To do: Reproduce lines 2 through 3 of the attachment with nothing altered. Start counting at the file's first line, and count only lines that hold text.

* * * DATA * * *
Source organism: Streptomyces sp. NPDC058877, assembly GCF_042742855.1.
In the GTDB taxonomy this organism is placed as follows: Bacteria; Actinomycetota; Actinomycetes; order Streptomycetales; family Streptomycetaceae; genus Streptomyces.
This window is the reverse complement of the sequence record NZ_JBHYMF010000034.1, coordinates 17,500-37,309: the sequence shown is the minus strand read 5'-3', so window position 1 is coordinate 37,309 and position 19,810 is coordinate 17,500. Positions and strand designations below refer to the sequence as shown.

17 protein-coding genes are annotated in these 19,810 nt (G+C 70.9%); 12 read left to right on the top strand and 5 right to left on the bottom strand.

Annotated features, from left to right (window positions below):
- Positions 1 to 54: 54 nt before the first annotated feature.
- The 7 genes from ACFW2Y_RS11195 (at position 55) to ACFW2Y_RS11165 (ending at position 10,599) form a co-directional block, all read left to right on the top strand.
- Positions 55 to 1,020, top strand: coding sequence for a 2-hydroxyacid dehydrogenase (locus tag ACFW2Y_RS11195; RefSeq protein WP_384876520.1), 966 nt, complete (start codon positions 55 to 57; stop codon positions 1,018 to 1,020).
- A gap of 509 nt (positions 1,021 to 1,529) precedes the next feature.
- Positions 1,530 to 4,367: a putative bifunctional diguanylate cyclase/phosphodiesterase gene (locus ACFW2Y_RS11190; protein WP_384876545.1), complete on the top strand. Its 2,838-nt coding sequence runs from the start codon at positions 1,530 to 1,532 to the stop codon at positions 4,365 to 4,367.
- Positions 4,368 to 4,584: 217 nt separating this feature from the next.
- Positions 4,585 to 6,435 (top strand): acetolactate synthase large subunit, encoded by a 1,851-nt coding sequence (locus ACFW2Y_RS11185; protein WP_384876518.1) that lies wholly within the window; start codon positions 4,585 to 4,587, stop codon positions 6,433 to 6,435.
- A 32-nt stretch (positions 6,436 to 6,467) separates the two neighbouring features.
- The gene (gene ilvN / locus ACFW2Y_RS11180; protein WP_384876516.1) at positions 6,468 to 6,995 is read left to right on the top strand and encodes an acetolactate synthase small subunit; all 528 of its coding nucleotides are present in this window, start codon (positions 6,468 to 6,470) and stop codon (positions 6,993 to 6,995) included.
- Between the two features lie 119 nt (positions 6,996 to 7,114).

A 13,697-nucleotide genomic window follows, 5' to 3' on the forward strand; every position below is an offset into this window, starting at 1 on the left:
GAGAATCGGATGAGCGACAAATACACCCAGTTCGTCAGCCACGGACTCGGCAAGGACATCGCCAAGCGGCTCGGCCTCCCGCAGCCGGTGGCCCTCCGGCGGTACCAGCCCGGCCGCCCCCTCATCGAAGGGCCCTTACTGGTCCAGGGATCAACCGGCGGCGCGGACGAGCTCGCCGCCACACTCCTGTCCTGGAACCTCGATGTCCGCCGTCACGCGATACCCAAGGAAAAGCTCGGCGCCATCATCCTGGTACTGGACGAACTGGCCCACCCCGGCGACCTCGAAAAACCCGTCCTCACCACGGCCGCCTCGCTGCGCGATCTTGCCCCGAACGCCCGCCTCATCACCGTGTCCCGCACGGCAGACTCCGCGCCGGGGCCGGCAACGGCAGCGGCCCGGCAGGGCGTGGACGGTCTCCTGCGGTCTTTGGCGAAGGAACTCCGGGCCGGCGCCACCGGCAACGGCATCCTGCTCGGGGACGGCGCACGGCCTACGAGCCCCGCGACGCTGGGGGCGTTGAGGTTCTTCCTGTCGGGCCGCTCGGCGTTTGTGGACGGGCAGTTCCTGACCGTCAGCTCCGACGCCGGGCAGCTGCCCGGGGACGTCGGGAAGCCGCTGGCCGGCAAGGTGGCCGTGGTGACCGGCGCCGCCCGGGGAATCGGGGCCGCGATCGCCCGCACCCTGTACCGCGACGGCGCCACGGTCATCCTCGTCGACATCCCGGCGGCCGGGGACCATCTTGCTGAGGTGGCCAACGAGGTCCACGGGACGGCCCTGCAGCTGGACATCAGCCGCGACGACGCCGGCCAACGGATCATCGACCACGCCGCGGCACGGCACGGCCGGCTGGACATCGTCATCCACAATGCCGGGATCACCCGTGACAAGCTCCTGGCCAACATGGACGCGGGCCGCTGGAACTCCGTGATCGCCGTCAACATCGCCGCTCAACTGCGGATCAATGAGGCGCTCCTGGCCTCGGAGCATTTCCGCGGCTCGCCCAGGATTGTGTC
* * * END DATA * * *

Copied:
In the GTDB taxonomy this organism is placed as follows: Bacteria; Actinomycetota; Actinomycetes; order Streptomycetales; family Streptomycetaceae; genus Streptomyces.
This window is the reverse complement of the sequence record NZ_JBHYMF010000034.1, coordinates 17,500-37,309: the sequence shown is the minus strand read 5'-3', so window position 1 is coordinate 37,309 and position 19,810 is coordinate 17,500. Positions and strand designations below refer to the sequence as shown.